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Lawmakers: U.S. should crack down on China

By Charles Riley, staff reporter

NEW YORK (CNNMoney) -- Two members of Congress circulated a letter amongst colleagues on Friday that accuses China of consistent violations of international trade law, and warns the behavior will no longer be tolerated.

Reps. Mike Michaud, a Maine Democrat, and Thaddeus McCotter, a Republican from Michigan, plan to send the letter to President Obama.

The move comes as the White House prepares for the first visit of Chinese President Hu Jintao to Washington during the Obama administration.

Michaud and McCotter see the visit as a golden opportunity for President Obama to press China on trade issues.

"My colleagues and I want President Obama to convey to President Hu that we will no longer turn a blind eye to their consistent violations of international trade law," Michaud said in a statement.

Trade pressures between China and the United States have been growing, with U.S. Treasury Secretary Timothy Geithner saying in a speech earlier this week that China needed to do more to address the trade gap and U.S. complaints about an undervalued Chinese currency.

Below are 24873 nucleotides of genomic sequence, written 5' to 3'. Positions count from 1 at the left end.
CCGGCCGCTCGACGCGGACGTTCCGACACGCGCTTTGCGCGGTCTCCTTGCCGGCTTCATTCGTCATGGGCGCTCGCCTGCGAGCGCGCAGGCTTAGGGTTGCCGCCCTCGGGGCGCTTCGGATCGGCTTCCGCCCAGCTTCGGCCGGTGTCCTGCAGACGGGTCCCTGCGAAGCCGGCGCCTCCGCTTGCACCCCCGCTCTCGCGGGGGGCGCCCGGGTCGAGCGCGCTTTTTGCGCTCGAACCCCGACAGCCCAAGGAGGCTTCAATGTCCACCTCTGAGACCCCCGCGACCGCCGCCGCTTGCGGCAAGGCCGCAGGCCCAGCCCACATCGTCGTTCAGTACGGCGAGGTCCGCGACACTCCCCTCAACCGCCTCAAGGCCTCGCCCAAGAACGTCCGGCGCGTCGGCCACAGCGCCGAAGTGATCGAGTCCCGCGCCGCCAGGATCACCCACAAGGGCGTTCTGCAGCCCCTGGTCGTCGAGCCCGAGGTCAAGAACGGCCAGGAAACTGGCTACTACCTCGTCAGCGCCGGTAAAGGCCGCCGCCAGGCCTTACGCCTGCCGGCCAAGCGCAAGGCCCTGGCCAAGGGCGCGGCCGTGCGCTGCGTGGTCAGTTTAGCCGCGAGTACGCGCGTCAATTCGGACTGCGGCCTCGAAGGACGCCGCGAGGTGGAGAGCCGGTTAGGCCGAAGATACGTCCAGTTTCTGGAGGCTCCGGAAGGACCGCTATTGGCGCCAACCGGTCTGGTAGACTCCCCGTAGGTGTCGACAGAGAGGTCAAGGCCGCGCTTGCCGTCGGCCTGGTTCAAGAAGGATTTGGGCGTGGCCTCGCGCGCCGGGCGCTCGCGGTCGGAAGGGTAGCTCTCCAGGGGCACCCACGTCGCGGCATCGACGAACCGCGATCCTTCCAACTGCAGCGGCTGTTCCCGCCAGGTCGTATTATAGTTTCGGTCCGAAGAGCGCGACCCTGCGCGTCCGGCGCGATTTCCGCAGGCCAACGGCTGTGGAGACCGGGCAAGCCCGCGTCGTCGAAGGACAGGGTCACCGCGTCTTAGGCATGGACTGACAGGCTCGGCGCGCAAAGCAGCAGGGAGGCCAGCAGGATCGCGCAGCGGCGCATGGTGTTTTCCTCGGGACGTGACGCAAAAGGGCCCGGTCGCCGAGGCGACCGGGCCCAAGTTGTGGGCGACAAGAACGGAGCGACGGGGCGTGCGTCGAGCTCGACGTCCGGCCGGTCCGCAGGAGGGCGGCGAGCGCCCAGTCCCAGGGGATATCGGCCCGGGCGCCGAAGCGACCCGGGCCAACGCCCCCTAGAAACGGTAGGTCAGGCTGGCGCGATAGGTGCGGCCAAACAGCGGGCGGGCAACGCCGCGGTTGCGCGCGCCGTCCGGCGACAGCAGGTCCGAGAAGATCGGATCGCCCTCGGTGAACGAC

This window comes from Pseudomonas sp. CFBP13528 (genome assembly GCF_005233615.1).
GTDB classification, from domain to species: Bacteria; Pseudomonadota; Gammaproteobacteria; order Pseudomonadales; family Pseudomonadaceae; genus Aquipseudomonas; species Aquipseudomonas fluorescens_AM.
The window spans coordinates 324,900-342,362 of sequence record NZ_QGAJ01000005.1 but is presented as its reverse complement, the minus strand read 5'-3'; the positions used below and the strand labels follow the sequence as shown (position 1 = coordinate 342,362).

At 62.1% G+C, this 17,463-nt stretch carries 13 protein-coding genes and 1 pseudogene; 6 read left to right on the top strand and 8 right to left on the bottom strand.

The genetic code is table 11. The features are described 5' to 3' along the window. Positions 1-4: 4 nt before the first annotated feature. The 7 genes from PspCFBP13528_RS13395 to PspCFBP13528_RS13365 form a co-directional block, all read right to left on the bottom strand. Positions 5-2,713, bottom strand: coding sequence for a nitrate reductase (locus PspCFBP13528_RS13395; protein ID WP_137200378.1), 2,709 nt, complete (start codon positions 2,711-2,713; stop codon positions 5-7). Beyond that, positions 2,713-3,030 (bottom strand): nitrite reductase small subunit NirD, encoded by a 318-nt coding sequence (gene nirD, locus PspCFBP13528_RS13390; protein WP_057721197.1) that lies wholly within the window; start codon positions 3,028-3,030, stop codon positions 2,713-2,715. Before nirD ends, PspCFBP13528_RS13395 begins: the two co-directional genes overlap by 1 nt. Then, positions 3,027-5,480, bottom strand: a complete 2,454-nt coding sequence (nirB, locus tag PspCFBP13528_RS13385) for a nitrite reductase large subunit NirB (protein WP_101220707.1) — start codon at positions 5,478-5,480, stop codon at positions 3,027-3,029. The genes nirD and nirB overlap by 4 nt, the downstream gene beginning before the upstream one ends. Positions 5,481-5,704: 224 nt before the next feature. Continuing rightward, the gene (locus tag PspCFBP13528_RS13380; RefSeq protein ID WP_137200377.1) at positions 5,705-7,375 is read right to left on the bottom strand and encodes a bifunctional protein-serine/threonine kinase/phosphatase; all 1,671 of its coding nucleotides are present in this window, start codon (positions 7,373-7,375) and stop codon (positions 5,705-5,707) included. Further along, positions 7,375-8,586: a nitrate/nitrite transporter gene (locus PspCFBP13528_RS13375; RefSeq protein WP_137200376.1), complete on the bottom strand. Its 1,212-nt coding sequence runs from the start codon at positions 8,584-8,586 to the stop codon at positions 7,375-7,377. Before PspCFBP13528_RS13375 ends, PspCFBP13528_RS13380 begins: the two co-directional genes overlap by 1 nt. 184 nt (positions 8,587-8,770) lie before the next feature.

The Chinese government has been accused of keeping its currency, the yuan, pegged to the dollar, in order to keep its exports cheap. That theme is echoed in the letter.

"[China's] currency is manipulated by as much as 40%, and its low value helps China to maintain its status as the world's biggest exporter," the letter says.

The letter also alleged that China is taking illegal action in the paper and rare earth material industries, in violation of their World Trade Organization commitments.

"China's disregard for its WTO membership directly hurts the U.S. economy and impedes our ability to recover from the economic downturn," Michaud said.

In September, the House took aim at China, and approved legislation that would authorize the Commerce Department to impose duties on imports from countries with undervalued currencies.

That legislation died in the Senate, but underscores the concern of elected U.S. officials over Chinese trade policy. To top of page

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